A Dizzying Pace Peter Jacobsen Leaves His Pga Tour Opponents Reeling With Two Straight Victories
There was a time when Peter Jacobsen could not stand over a putt for more than 2 seconds.
The green would start swimming, and he would lean on the shoulder of his caddie, Mike Cowan.
“I thought it was an inner-ear infection,” he said, “and I had sinus surgery, and I had CAT scans, and I had MRIs, and I had everything. I finally went to a homeopathic doctor, Noel Peterson. He did some blood work and said, no problem, all you have is an allergy to dairy products. Boom! That was it. I used to love ice cream. I haven’t had any since 1992.”
Jacobsen caught himself for a second.
“There goes the endorsement from the Dairy Farmers Association,” he said.
Not necessarily. After all, he’s the cream of the crop.
He won his second consecutive tour event Sunday, shooting 68 to win the Buick Invitational by four strokes, going 19 under for the tournament. He did the same thing last week at Pebble Beach. Two victories and $468,000 in two weeks. His head is spinning again.
“Every time it looked like he was going to open the door for us, he shut it real quick,” said Hal Sutton, one of the four runners-up. “He wasn’t flawless out there. He just managed everything very well, and he didn’t get too excited.”
If winning golf tournaments was this easy, more people would do it.
Before Peter’s wife, Jan, flew down from Oregon, she told their 10-year-son Mickey, “I’m going down to see Dad win again.”
“Sure,” Mickey said with a shrug.
The crowd wanted Jacobsen to win with as little suspense as possible, because he leads the tour in most heartfelt smiles per round. He talks to everyone, signs every autograph possible. Who else would willingly play with Jack Lemmon every year at Pebble? And during other pro-ams, he will sometimes imitate Craig Stadler and Tom Kite, the best he can.
“Stuff everybody else does in the locker room, I’ve done in public,” Jacobsen said. “But I’m not an entertainer. I want to be remembered as a golfer.”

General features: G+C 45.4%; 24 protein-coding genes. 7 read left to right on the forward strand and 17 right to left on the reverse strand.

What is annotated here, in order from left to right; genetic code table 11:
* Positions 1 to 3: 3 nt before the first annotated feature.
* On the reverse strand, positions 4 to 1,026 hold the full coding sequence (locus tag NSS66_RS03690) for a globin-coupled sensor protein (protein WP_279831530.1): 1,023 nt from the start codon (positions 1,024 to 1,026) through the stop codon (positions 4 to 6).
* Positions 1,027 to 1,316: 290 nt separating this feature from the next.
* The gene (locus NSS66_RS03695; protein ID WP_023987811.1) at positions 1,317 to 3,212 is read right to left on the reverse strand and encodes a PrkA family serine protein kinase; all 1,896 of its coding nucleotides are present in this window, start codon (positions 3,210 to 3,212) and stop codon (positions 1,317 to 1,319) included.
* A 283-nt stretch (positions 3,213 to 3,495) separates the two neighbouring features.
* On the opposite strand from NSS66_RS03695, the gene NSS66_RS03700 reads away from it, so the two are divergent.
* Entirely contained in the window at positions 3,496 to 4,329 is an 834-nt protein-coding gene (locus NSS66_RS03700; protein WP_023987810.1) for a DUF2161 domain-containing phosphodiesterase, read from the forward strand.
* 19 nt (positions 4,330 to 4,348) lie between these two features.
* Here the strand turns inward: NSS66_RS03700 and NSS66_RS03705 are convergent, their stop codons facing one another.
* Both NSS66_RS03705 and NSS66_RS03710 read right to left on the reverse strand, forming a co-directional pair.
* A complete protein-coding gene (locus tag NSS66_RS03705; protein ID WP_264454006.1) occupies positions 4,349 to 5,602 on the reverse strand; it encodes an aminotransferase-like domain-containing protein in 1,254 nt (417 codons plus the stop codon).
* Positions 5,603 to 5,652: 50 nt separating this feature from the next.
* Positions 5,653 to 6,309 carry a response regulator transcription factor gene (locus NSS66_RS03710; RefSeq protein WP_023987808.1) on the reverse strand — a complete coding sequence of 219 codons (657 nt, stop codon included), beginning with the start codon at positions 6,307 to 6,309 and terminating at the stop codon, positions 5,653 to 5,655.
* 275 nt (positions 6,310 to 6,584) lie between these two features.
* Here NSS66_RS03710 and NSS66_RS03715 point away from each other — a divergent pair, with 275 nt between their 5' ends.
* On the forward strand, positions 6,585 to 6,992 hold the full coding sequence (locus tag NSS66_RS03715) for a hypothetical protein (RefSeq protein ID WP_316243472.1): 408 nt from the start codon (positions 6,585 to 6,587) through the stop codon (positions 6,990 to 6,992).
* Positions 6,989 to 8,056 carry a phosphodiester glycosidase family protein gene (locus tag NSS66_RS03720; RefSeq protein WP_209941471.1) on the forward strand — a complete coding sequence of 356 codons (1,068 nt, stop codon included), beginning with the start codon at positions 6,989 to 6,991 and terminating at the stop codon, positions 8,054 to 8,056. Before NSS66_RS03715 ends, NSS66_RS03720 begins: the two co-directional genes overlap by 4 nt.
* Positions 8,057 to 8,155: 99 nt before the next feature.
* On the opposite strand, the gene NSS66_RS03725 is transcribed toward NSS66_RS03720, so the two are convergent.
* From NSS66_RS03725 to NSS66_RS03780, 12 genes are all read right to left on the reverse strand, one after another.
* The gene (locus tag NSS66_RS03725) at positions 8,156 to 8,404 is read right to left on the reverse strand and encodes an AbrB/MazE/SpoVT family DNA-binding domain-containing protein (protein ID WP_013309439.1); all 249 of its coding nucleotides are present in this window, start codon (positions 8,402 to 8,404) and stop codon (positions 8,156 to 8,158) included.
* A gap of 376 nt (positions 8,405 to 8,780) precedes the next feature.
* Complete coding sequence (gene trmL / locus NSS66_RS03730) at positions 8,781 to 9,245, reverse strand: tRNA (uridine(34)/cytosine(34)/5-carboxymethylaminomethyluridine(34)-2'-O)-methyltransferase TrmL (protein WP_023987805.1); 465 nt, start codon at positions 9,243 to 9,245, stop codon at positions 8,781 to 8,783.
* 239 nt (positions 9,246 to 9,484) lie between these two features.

What the Jacobsens - both Oregonians and no strangers to the rain - will remember is the mountain of sorrow, injury and confusion Peter has climbed to get back to us.
Last year he was mainly known as an ABC commentator. He picked up some tips - not to rush to the ball when you’re behind a slow player, as Jacobsen did before hitting the bad shots that cost him the ‘88 Western Open - but he hadn’t won a tournament since 1990. He was 40 and almost forgotten.
Two New Year’s Eves ago, he and Jan and the three kids were heading to the beach house in Lincoln City, Ore. They stopped for groceries, and the shopping cart went down a slope, and Jacobsen fell on his knuckles. He came back and drove, but then advised Jan, “You know, I should probably get to the hospital. I can see my tendons.” Jacobsen had surgery, then pulled a rib muscle.
There was the back surgery in 1987.
Most of all, there was the ordeal of his father’s cancer and death. Erling Jacobsen had surgery in 1984 and wrote “You go” to Peter, because he couldn’t talk. Peter dutifully went to Fort Worth and won the Colonial. Erling died a couple of years ago, just as Peter was struggling with swing changes.
“Peter did lose some of his desire,” Jan said, “but he also lost the person he depended on, in golf and a lot of things. And his brother David was also teaching him, so they both had to deal with it. But Jim Hardy has always taught him as well, and he’s helped him so much. We called Jim’s house last week when Peter won, and they already had it on their message machine: `Great win, Peter.”’
And despite Jacobsen’s four victories and $3.5 million in the bank and a family that, according to Peter, “seemingly is normal - one daughter dyed her hair, but there are no tattoos yet” …
There was the nagging feeling that Jacobsen had not gotten the trophies his ability deserved.
“Maybe I was intimidated,” Jacobsen said. “I still am in awe of Arnold Palmer and Lee Trevino and Tom Watson. But I was from Oregon and I didn’t play much amateur golf because I didn’t have the money. I even had a job in the summer. Not many good young players did. I worked at an industrial plumbing supply warehouse. My boss told me I could work three weeks and then play a tournament the next week, and he’d pay me for that fourth week if I won. I never won. I guess he knew that.”
The rest of the players move on to the Bob Hope Desert Classic, where some of them will set personal hypocrisy records by pretending they’re glad to see President Clinton, whom they despise.
Jacobsen knows nobody has won three in a row since Gary Player in 1978. But he has a prior commitment.
He and friends will celebrate Jan’s 40th birthday Thursday at the Columbia Gorge Hotel, east of Portland, in a place where The Lord used all His paintbrushes.
“We were there last year,” Jan said, “and the hotel had these twinkling lights for Valentine’s Day, and it was just absolutely beautiful. Peter asked them, `If we come back, will you keep those lights out, for two more days?’ They said sure.”
Now Jan’s father is battling the aftereffects of three strokes. His son-in-law, on NBC, dedicated this victory to him.
Maybe milk and Peter Jacobsen should get together anyway. With both, the product is smoother than the process.